Posted in: 04/09/2021 – 15:04
On Saturday, the Syrian government agreed to Lebanon’s request to import Egyptian gas through its territory for the purpose of generating energy, after Lebanese ministers visited Damascus at the highest level in years.
Syria announced on Saturday that it welcomes Lebanon’s request to import Egyptian gas through its territory for the purpose of generating energy, after Lebanese ministers visited Damascus at the highest level in years. Syrian Foreign Minister Faisal Miqdad received the Lebanese delegation at the border.
The Lebanese delegation, consisting of Deputy Prime Minister, Caretaker Minister of Defense and Foreign Affairs Zina Aker, Minister of Finance Ghazi Wazni, Minister of Energy Raymond Ghajar and Director General of Public Security Major General Abbas Ibrahim, arrived in Syria this morning. A meeting was held at the headquarters of the Syrian Foreign Ministry, in the presence of the Ministers of Foreign Affairs and Oil, Faisal Miqdad and Bassam Tohme.
The most prominent details of the visit of the Lebanese government delegation to Damascus
The head of the Lebanese delegation, Zina Aker, confirmed that the purpose of the visit is only to pave the way for a plan backed by the United States to reduce electricity cuts in Lebanon by transmitting electricity through the Syrian network.
For his part, Nasri Khoury, Secretary-General of the Lebanese-Syrian Higher Council, indicated in a brief statement after the meeting that “Syria agreed to the request of the Lebanese side to help pass Egyptian gas and Jordanian electricity through Syrian territory.” The two sides agreed to follow up on technical matters through a joint technical team.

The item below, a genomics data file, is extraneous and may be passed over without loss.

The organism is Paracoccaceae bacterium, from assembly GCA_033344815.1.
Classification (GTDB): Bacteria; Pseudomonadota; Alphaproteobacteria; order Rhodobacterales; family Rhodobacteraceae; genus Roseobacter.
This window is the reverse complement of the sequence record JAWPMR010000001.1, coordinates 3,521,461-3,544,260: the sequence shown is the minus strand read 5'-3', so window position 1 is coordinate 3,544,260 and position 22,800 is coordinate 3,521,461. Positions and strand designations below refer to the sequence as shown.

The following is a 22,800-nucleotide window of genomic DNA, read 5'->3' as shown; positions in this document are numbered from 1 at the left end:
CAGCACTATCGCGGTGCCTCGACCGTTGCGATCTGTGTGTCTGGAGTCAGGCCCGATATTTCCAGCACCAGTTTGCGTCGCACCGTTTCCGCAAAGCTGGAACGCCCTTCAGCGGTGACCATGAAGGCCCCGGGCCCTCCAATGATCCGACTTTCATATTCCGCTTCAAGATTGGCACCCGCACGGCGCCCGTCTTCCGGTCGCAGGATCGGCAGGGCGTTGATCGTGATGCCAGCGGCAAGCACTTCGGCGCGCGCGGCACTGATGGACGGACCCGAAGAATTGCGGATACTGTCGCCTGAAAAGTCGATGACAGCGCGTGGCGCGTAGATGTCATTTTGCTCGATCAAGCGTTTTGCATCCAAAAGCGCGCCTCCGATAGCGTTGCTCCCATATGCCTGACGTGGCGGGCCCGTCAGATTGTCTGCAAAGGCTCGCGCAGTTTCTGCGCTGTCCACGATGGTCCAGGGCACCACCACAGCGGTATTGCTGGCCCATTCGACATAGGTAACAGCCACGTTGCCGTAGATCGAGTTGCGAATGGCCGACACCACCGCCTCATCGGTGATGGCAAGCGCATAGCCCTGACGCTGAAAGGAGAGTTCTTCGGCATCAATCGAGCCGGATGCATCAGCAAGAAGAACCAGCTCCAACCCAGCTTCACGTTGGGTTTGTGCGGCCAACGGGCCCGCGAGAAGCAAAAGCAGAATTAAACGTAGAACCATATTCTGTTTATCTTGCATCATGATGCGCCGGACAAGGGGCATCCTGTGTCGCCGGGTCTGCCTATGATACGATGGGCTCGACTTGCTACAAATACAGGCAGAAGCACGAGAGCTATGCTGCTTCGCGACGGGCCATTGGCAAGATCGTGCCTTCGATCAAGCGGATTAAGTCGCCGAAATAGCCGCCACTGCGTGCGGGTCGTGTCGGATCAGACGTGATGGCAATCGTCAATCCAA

It should be noted that Lebanon suffers from a shortage of energy that has forced even basic services, including hospitals, to close or reduce their operations. This crisis is caused by a broader financial meltdown that has hit the economy hard since 2019.
Dimensions of the visit of a Lebanese delegation to Syria
The plan entails using Egyptian gas to generate electricity in Jordan and then transporting it via Syria to Lebanon.
It is noteworthy that US sanctions on Damascus are a complicating factor in any effort to help Lebanon through Syria, but members of Congress who visited Beirut last week said that Washington is studying ways to urgently deal with these obstacles. US Ambassador to Lebanon Dorothy Shea also said that there is a will to implement the plan.
Lebanese officials have often avoided dealing with Syria since the start of the war there in 2011, as Beirut adopted a policy of distancing itself from conflicts in the region even as the Lebanese Shi’ite group Hezbollah fought in support of Damascus.